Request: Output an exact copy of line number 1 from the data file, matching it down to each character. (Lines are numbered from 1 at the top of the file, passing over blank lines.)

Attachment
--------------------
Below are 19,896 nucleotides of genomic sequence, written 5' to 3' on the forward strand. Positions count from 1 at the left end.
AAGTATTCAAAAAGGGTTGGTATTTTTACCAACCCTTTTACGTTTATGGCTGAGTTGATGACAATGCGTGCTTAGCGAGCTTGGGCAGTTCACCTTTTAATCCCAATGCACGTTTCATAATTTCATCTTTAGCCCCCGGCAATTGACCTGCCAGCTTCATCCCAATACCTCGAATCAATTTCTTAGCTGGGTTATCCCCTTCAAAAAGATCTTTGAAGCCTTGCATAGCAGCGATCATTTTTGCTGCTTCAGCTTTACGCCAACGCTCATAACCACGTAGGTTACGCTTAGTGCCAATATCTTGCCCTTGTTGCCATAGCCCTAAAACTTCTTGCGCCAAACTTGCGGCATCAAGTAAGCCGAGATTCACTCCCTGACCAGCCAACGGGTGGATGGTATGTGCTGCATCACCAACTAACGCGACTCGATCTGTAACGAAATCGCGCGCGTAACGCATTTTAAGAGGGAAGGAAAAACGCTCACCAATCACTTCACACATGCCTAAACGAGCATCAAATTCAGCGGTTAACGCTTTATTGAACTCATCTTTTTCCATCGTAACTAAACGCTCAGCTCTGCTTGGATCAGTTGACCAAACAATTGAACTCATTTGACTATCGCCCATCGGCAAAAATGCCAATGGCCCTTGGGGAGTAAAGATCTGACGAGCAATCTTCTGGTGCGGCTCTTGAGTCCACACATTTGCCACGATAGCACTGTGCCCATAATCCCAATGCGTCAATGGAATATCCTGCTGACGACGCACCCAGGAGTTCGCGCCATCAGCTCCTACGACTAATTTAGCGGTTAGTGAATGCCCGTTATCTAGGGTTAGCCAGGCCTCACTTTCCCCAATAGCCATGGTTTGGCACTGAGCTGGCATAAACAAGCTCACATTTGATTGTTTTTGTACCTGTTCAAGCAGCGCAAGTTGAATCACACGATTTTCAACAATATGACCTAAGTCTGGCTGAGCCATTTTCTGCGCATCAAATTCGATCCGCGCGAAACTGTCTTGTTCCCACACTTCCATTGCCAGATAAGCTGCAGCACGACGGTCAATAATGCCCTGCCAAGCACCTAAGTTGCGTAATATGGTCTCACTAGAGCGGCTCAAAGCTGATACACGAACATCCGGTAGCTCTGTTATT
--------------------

Below are 19,896 nucleotides of genomic sequence, written 5' to 3' on the forward strand. Positions count from 1 at the left end.